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Entrepreneurship in the Software Business. Robbie Allen and Dharmesh Shah December 9, 2005. General Rules Of Thumb. Ed Roberts' data show the odds for MIT-based startups are much better than the Nesheim numbers Follow your passion. Don't do it for the money. Try to solve a user problem.

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Entrepreneurship in the software business l.jpg

Entrepreneurship in the Software Business

Robbie Allen and Dharmesh Shah

December 9, 2005

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General Rules Of Thumb

  • Ed Roberts' data show the odds for MIT-based startups are much better than the Nesheim numbers

  • Follow your passion. Don't do it for the money. Try to solve a user problem.

  • Determine realistic capital needs and investigate possible VC alternatives including bootstrapping, angel funds, etc.

  • You have to be adaptable: Flickr went through 3 business models and 3 product ideas in a couple of years

  • Diversified founding team increases odds of success

  • Most mistakes are business-related (not technology)

  • Failure is part of the process

  • A business plan just gets you started

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Product Startups

  • It is cheaper than ever to start a software company

  • Software-as-a-service is becoming more attractive

  • Acquisitions are happening earlier

  • IPOs are much more difficult (so acquisitions are the primary exit)

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Service Startups

  • Lower risk than product companies, but margins are more modest

  • Very people-focused; attract, develop, retain, and deploy

  • From Imran: Very few service companies can justify raising venture money. Not what they’re designed for and difficult to create VC-like returns.

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Hybrid Startups

  • Usually start as a service or product company and become a hybrid over time

    • Service companies often strive to become a hybrid (or product) company (e.g., FogCreek, 37Signals)

    • Product companies are often forced to become a hybrid company (Cisco, Oracle, etc.)

  • Don't let one cannibalize the other

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  • The “team” is the most important aspect of a startup

  • Critical to have clarity around roles, responsibilities and terms

  • Equity allocation among founders is often challenging – “equally dividing stock” is rarely the right choice

  • Strive for diversity and ensure complementary skills

  • Early employees are crucial to success

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Development Strategies

  • Avoid sequential “waterfall” schedules

  • Agile and XP practices are well suited for a fast-paced small startup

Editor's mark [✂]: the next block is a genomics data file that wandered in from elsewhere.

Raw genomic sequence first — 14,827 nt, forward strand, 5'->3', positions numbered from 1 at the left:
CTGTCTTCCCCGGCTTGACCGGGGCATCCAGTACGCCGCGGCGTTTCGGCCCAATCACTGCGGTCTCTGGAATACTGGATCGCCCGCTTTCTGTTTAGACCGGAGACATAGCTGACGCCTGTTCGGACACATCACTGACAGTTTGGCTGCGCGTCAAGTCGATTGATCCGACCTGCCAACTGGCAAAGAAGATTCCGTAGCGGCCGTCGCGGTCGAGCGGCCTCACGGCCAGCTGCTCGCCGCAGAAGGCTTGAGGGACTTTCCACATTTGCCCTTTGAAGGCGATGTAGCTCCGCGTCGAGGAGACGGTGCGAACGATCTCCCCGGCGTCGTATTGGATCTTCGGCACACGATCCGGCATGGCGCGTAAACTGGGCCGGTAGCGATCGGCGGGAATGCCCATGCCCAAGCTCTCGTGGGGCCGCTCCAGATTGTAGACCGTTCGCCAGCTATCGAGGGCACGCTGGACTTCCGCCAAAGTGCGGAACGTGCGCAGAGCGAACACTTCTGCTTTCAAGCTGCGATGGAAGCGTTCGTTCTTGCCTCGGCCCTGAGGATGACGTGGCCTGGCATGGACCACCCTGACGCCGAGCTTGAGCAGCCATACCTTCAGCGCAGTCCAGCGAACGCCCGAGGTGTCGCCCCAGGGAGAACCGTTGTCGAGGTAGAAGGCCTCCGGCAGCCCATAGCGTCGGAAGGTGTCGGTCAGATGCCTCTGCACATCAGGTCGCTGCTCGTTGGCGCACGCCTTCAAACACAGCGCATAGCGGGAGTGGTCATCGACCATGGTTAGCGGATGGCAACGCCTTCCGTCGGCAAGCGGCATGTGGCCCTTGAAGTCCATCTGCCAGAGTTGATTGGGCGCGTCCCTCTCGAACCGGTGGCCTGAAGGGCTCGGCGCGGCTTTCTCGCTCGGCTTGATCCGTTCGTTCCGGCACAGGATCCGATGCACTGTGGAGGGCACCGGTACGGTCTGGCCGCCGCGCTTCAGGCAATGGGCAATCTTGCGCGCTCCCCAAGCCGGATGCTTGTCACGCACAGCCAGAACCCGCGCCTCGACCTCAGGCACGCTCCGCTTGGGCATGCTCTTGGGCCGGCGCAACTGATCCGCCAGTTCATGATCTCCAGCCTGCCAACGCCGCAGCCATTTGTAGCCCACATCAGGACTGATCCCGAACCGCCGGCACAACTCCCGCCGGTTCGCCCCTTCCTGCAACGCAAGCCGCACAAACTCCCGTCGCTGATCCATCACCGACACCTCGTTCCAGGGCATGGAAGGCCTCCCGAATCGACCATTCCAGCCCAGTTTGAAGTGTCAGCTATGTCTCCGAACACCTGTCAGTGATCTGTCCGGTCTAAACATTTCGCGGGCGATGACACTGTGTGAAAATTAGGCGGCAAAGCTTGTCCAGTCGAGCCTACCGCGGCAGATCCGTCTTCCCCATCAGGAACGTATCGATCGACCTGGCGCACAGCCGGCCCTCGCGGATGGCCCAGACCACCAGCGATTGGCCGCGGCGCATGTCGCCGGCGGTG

• Evolve requirements incrementally

  • Choose platforms and languages suitable to the business

  • Synchronize-and-Stabilize!

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Marketing and Sales

  • Startups often fail by not having good sales and marketing vision and people

  • Advertise the brand, not the technology; but have features that back up the brand

  • Get customers to try the product, however you can

  • Get customers onto the upgrade (maintenance) cycle: Provides recurring revenues, and lessens probability that customers will switch

  • Do what is necessary to get customers to refer other customers – this dramatically lowers customer acquisition cost.

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  • Good for creating initial prototypes or farming out work of non-critical tasks

  • Not so good for small startups that need to innovate quickly, grow, and create a tight-nit culture

  • Outsourcing isn't a panacea - still requires close supervision

  • Many startups make the mistake of not recognizing the “real cost” of the outsourcing path (fail to factor in risk and co-ordination costs).

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Open Source

  • Using OSS products internally makes a lot of sense

  • Jury is still out on releasing commercial products as open source

  • More opportunities for OSS services companies

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NetNumina Lessons

  • Differentiation in services is key

    • Domain, technology, business process

    • Quality is extremely important but needs to be tangible

    • Client references

  • The right balance is important

    • Between new and existing clients

    • Between needs of clients and employees

    • Between selling and delivering

    • Between experienced and “high-potential” managers

  • Hiring & Retention is the single most critical function

    • Intelligence, attitude, communication, and willingness to travel

    • Invest in star employees

  • Timing and luck play a part in every start-up